Royal Festival Hall 26th October 2015

“I wanted to make an album with this band because they rock...They are the best band I've ever had the pleasure of standing in front of.” Steve Earle says of the current line up of his band The Dukes (and Duchesses.) Tonight's performance focussed on showcasing songs from Earle's latest album The Low Highway, with the title track starting

the outstanding two hour set.This band of multi instrumentalists managed to raise the roof at the Royal Festival Hall making for a lively Tuesday night on the Southbank. His image may

have changed over the years from the country music Axl Rose in the Copper head Road days to his present guru look, it is certain that he has lost none of his power as a songwriter. Although it is a shame he has never achieved the dizzy heights that the likes of Bruce Springsteen have, even though there are similarities to be found between the two musically.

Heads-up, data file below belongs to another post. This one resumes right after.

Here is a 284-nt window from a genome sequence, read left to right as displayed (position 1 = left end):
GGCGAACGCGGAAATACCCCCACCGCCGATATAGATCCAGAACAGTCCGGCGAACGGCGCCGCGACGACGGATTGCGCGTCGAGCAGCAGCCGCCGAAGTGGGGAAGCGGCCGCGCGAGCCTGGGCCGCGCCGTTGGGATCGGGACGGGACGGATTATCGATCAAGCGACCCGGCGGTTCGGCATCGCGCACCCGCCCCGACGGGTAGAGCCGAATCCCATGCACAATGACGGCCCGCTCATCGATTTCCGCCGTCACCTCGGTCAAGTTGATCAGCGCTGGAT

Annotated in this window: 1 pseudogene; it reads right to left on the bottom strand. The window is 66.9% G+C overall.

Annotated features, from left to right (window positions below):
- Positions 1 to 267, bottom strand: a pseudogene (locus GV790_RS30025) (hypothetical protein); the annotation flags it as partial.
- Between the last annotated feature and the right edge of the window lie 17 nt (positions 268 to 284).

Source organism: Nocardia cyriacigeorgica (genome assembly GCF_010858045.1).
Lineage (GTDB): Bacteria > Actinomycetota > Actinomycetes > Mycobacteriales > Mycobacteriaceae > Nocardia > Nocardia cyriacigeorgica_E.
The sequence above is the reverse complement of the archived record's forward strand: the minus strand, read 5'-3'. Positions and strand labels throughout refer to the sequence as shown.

He doesn't talk much between the songs, but when he does, what he says counts. He justly points out that the song writers who were originally influenced by the likes of Woody Guthrie and Bob Dylan never experienced the same kind of hardship, until now. The current situation State side is something which Earle has become very passionate about, summed up in the Springsteenesque 21 Century Blues. He goes on to say that he has really become aware of this struggle since working on US show Treme – set in the aftermath of Hurricane Katrina. The song This City, which featured in the show is a testament to the resilience of human spirit. 'This city won't wash away, this city won't ever drown'; Poignant lyrics on the day after another massive hurricane hit the States. He told a story about how he discovered that a Catholic Church a few blocks from his home had always had a soup kitchen, “the line just got bigger.” This spurred Earle to think that “we make a choice, who we see and who we don't see.” This increased awareness to the plight of others led him to write the thought provoking song Invisible.